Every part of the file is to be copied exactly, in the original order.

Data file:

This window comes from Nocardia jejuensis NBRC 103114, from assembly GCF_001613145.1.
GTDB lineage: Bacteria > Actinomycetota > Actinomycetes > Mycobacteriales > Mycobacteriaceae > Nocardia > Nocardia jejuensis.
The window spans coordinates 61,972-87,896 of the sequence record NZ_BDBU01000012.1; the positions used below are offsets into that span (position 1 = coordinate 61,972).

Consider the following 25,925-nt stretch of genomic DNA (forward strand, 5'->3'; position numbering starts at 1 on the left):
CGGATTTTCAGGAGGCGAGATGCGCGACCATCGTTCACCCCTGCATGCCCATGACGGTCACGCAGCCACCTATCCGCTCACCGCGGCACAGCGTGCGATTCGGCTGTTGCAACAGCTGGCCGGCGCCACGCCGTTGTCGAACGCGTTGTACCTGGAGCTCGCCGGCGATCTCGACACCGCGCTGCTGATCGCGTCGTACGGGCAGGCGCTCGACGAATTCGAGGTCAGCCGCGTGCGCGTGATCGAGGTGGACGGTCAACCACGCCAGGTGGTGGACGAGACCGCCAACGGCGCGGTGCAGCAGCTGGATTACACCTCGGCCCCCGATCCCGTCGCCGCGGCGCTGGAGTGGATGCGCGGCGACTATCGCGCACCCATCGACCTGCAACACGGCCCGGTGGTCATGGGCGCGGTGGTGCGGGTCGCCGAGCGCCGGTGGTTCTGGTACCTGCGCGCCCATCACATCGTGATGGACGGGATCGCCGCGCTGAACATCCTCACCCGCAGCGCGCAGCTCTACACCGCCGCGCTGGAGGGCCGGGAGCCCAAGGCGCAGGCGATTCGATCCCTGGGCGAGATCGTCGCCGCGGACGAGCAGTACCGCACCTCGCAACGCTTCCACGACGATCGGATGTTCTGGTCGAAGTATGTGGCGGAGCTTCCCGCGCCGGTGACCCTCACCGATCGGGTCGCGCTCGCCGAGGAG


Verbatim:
This window comes from Nocardia jejuensis NBRC 103114, from assembly GCF_001613145.1.
GTDB lineage: Bacteria > Actinomycetota > Actinomycetes > Mycobacteriales > Mycobacteriaceae > Nocardia > Nocardia jejuensis.
The window spans coordinates 61,972-87,896 of the sequence record NZ_BDBU01000012.1; the positions used below are offsets into that span (position 1 = coordinate 61,972).

Consider the following 25,925-nt stretch of genomic DNA (forward strand, 5'->3'; position numbering starts at 1 on the left):
CGGATTTTCAGGAGGCGAGATGCGCGACCATCGTTCACCCCTGCATGCCCATGACGGTCACGCAGCCACCTATCCGCTCACCGCGGCACAGCGTGCGATTCGGCTGTTGCAACAGCTGGCCGGCGCCACGCCGTTGTCGAACGCGTTGTACCTGGAGCTCGCCGGCGATCTCGACACCGCGCTGCTGATCGCGTCGTACGGGCAGGCGCTCGACGAATTCGAGGTCAGCCGCGTGCGCGTGATCGAGGTGGACGGTCAACCACGCCAGGTGGTGGACGAGACCGCCAACGGCGCGGTGCAGCAGCTGGATTACACCTCGGCCCCCGATCCCGTCGCCGCGGCGCTGGAGTGGATGCGCGGCGACTATCGCGCACCCATCGACCTGCAACACGGCCCGGTGGTCATGGGCGCGGTGGTGCGGGTCGCCGAGCGCCGGTGGTTCTGGTACCTGCGCGCCCATCACATCGTGATGGACGGGATCGCCGCGCTGAACATCCTCACCCGCAGCGCGCAGCTCTACACCGCCGCGCTGGAGGGCCGGGAGCCCAAGGCGCAGGCGATTCGATCCCTGGGCGAGATCGTCGCCGCGGACGAGCAGTACCGCACCTCGCAACGCTTCCACGACGATCGGATGTTCTGGTCGAAGTATGTGGCGGAGCTTCCCGCGCCGGTGACCCTCACCGATCGGGTCGCGCTCGCCGAGGAG